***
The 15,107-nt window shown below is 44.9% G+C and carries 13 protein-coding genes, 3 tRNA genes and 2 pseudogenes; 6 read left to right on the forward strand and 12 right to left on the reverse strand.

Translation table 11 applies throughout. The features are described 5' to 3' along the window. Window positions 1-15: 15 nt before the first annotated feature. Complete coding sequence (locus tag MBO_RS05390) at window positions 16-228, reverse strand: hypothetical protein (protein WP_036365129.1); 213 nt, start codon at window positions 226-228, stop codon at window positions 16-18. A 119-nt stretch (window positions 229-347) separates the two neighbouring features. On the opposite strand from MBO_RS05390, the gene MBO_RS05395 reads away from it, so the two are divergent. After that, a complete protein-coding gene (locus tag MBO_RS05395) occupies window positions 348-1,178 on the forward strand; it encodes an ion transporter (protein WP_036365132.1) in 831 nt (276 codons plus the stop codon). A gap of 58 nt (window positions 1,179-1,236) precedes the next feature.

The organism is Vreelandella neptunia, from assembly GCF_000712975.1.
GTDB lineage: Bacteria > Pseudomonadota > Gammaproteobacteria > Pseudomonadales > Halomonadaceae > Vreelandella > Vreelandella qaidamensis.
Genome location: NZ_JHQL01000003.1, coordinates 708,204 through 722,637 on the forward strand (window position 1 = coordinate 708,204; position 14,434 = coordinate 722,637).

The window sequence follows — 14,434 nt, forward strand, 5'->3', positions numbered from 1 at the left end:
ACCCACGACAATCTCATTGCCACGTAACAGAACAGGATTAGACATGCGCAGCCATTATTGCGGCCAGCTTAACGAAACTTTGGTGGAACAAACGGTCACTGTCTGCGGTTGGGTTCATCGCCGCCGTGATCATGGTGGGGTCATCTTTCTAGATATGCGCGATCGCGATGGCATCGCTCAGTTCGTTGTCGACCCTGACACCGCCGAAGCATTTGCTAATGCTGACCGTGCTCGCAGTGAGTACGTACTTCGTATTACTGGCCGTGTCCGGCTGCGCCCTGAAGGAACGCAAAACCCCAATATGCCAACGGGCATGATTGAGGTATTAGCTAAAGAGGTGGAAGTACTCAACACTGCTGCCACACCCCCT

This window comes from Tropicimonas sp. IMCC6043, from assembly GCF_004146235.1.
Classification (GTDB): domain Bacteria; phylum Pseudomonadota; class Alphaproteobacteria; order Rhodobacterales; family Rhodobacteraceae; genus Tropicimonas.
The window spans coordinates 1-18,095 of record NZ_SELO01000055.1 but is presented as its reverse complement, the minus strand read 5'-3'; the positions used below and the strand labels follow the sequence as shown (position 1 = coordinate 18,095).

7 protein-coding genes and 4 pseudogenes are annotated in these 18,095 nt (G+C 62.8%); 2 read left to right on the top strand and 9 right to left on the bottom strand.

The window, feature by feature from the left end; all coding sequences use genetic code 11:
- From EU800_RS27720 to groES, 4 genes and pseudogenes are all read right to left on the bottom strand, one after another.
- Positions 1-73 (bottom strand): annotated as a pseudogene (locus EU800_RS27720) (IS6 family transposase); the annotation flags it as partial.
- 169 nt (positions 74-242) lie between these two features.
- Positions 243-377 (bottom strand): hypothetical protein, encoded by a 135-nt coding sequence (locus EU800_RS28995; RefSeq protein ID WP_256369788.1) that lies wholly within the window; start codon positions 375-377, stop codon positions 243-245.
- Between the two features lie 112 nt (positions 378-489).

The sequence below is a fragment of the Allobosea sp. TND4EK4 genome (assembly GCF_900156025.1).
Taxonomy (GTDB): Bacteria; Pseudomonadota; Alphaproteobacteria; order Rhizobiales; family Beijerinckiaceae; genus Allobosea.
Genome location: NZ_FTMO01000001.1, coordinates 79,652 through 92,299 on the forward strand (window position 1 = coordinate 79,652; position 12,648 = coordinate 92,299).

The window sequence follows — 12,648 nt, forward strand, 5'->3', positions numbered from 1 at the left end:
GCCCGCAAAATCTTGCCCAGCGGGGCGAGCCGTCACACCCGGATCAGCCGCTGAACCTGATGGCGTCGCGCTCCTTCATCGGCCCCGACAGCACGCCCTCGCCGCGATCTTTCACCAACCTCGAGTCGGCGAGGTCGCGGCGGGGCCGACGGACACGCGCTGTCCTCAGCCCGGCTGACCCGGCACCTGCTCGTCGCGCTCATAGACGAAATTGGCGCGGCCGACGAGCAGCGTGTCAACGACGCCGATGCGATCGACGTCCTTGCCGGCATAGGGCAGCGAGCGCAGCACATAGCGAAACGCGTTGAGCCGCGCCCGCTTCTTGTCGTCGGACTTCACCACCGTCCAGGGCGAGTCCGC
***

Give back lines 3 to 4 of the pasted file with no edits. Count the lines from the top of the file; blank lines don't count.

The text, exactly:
The organism is Vreelandella neptunia, from assembly GCF_000712975.1.
GTDB lineage: Bacteria > Pseudomonadota > Gammaproteobacteria > Pseudomonadales > Halomonadaceae > Vreelandella > Vreelandella qaidamensis.